Presentation on theme: "2013 Paralympic Leadership Conference"— Presentation transcript:
12013 Paralympic Leadership Conference Classification 101 – Paralympic Classification at the Grassroots Level
2Classification 101 Classification 101 – Paralympic Classification at the Grassroots LevelWest Wing Conference CenterPresenter: Julie O’Neill, U.S. Olympic Committee/U.S. ParalympicsThis session will provide a broad overview of the basics of classification, including review of the International Classification Code and the U.S. Paralympics National Classification Policies & Procedures – what they are, what’s new, what has changed, how they affect your program, what the impact is for athletes, and where to go for resources and more detailed information when needed. Ample time will be provided for Q&A to address specific programmatic and/or sport-related questions.
3Classification 101 What is Classification? Classification is a structure for competition. Paralympic athletes have an impairment in body structures and functions that leads to a competitive disadvantage in sport. Consequently, criteria are put in place to ensure that winning is determined by skill, fitness, power, endurance, tactical ability and mental focus, the same factors that account for success in sport for athletes who are able-bodied.Classification is the process by which athletes are assessed by reference to the impact of impairment on their ability to compete in a specific sport.
5CLASSIFICATION 101Paralympic Classification Impairment Groups + SPORTS
6CLASSIFICATION 101 The “CODE” The International Paralympic Committee (IPC) adopted a universal classification code in an effort to support and coordinate the development and implementation of accurate, reliable, consistent, and credible sport-specific classification systems.The Code was voted upon at the 2007 IPC General Assembly.The Code was signed by National Paralympic Committees (NPCs), International Federations (IFs), and other relevant parties at the 2008 Beijing Paralympic Games.The Code became effective for all signatories as of the Opening Ceremonies of the 2010 Vancouver Paralympic Games (March 12, 2010).The Code outlines policies and procedures that are to be addressed and included within all sports’ classification rules.Protests & AppealsClassifier EducationAthlete EvaluationSport Class Status AllocationMaster List
7CLASSIFICATION 101 Policy, Rules & Regulations Each sport International Federation (IF) may have its own classification rules, but those rules must comply with the Code.Each sport IF must maintain a classification master list.It is incumbent upon each National Paralympic Committee (NPC) that is a signatory of the Code to ensure that national classification policies and procedures are in compliance with the Code.A Protest is the procedure by which a formal objection to an Athlete’s Sport Class is submitted and subsequently resolved.An Appeal is the procedure by which a formal objection to the manner in which classification procedures have been conducted is submitted and subsequently resolved.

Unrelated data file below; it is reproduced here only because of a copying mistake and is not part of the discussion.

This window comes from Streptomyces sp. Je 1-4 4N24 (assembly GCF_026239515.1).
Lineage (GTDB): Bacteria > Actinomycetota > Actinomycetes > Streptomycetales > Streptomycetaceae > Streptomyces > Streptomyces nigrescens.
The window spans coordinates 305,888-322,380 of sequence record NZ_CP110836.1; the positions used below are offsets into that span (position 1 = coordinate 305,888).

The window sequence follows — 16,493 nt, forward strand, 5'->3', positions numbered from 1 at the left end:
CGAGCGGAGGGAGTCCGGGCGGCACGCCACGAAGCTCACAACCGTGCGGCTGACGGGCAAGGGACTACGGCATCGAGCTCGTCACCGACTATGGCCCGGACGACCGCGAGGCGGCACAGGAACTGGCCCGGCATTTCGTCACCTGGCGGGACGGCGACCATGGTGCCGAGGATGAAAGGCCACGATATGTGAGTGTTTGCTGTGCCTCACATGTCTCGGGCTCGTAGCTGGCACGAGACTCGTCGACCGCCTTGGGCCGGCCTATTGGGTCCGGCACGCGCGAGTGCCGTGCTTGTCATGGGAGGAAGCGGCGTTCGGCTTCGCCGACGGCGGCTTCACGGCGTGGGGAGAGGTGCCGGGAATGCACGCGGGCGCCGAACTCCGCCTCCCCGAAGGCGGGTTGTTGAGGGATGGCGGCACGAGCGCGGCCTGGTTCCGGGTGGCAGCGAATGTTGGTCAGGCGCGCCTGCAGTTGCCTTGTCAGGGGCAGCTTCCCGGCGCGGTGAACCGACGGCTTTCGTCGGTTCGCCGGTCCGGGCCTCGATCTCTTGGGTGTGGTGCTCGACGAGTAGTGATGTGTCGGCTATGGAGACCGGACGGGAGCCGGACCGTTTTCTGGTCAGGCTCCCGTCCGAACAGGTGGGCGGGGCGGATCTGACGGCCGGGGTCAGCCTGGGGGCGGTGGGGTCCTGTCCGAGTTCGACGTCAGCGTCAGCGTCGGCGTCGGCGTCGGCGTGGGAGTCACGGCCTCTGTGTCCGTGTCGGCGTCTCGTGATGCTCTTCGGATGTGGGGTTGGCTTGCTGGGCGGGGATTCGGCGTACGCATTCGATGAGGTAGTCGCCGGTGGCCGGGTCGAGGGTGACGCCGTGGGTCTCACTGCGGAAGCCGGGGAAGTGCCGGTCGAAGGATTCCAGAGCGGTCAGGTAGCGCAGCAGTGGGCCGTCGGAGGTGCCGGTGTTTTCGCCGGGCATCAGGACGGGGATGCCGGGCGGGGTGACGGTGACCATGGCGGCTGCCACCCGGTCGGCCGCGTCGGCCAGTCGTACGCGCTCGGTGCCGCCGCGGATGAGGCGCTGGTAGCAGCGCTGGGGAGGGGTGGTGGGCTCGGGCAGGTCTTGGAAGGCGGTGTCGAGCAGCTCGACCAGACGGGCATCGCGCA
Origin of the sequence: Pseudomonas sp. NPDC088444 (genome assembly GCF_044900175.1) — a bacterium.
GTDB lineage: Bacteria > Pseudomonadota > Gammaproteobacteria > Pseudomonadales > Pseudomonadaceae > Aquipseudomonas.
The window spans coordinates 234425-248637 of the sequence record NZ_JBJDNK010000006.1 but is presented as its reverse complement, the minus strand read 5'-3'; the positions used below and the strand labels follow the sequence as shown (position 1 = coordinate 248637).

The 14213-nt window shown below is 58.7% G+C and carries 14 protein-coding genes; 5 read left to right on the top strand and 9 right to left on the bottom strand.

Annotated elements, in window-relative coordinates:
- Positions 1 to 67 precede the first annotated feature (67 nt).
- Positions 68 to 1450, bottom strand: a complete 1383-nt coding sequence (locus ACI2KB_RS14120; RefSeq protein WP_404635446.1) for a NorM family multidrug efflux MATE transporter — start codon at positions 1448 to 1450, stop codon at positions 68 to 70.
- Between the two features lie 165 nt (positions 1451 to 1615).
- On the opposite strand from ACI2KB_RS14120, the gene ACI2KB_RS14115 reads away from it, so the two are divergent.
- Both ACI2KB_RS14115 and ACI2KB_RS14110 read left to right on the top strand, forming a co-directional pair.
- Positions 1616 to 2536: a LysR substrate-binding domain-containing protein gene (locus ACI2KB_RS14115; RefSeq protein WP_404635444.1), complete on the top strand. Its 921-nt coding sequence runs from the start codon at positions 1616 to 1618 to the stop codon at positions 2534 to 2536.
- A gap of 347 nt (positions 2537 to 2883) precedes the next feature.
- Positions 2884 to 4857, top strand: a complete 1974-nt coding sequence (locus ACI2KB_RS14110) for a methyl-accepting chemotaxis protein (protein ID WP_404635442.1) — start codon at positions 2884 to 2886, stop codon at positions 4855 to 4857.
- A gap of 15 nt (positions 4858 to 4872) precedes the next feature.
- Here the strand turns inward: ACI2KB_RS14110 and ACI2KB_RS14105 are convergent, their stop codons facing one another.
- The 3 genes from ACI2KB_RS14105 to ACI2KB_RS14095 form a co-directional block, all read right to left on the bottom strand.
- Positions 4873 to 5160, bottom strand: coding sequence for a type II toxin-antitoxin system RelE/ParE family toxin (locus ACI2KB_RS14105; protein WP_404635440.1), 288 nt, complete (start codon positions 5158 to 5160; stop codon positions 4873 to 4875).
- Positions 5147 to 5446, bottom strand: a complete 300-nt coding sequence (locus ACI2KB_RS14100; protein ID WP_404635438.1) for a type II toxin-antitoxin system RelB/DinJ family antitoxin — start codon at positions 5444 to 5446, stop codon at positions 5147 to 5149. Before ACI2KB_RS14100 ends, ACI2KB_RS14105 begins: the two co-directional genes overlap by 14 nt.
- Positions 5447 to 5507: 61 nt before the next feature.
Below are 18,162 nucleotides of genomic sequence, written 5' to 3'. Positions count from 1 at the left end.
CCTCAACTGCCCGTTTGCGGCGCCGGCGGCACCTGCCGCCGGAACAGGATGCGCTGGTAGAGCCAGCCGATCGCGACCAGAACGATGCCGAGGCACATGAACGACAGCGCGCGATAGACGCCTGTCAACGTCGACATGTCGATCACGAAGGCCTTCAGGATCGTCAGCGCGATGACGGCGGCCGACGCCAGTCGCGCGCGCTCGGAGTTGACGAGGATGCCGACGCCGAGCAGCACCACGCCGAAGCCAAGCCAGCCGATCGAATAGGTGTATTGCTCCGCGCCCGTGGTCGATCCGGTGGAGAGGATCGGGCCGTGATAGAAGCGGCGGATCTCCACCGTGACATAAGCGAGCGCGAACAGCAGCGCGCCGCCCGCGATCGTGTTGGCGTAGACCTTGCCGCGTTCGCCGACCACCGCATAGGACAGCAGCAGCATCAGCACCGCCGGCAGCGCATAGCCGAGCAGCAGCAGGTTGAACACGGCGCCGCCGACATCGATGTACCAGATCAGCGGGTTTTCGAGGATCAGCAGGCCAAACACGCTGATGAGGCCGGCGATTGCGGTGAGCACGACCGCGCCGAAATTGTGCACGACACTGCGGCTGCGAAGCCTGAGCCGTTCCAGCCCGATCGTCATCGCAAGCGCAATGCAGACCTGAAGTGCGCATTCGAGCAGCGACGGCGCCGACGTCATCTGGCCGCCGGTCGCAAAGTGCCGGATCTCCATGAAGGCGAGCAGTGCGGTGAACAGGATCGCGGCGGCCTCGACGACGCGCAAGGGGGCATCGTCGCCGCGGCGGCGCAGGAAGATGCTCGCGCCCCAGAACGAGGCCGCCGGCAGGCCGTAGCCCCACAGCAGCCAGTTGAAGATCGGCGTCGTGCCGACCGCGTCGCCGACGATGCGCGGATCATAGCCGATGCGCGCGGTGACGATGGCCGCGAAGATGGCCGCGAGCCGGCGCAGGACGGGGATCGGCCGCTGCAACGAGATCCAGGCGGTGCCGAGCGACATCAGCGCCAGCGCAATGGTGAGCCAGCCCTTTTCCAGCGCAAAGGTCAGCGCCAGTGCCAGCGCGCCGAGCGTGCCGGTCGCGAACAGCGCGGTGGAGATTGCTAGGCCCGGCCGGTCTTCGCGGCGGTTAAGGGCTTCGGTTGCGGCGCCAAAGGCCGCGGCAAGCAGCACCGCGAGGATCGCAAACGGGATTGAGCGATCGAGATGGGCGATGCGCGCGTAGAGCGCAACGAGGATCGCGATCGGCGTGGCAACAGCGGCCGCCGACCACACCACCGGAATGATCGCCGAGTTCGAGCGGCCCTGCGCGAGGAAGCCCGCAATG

8CLASSIFICATION 101 U.S. Paralympics National Classification Strategy The three core documents of the U.S. Paralympics Classification strategy are available as PDF downloadable documents at The USA Classification Policies and Procedures – GENERAL document addresses the aspects of classification that are applicable across all sports including governance; sport class statuses; protests, reviews and appeals; classification panels; and roles and responsibilities. The USA Classification Policies and Procedures – LOC document includes information for local organizing committees that wish to conduct national classification at their competitions including how to request a classification panel, determination of athletes to be classified, facility needs, and roles and responsibilities. The USA Classification Policies and Procedures – Education and Training document covers roles and responsibilities of the classifier, prerequisites for classifier training, levels of classifier certification and competency, and classifier training and education.
9Classification 101 Sport Class A sport class is a category defined by each International Federation [IF] in which athletes are categorized in reference to activity limitation resulting from impairment for that particular sport. Athletes are allocated a sport class (or sport classes as relevant) based on the classification rules of each IF. Ineligibility to compete is considered a sport class.26 Paralympic sports – each has own classification system and SPORT CLASSES.Complex systemsATH – 29 sport classesCYC – 12 sport classesSWI – 14 sport classesSKA – 15 sport classesSimple systems – eligible vs. not eligible (PWR, ICE, VBL)Not Eligible is a “sport class”.
10Classification 101 Sport Class Status International Sport Class StatusThe Code defines three (3) international sport class statuses for allocation following athlete evaluation. A sport class status is allocated to each athlete to indicate evaluation requirements and protest opportunities.The three international sport class statuses are:N – NewR – ReviewC – ConfirmedNational Sport Class Status & Sport ClassNational sport classes will strictly adhere to the athlete evaluation guidelines set out by each respective IF. There will be no variation from the IPC/IF Sport Class evaluation system and the respective Sport Class designations in the national classification process.The three national sport class statuses are:NN – National ClassifiedNR – National ReviewNC – National Confirmed
11CLASSIFICATION 101 Resources International Paralympic Committee (IPC) International Classification Code Paralympic Games Classification Guides U.S. Paralympics (NPC) National Policy & Procedure documents National SPORT Master Lists Sport-specific rules/regulations/policies IPC and IFs (International) NGBs / NFs (National)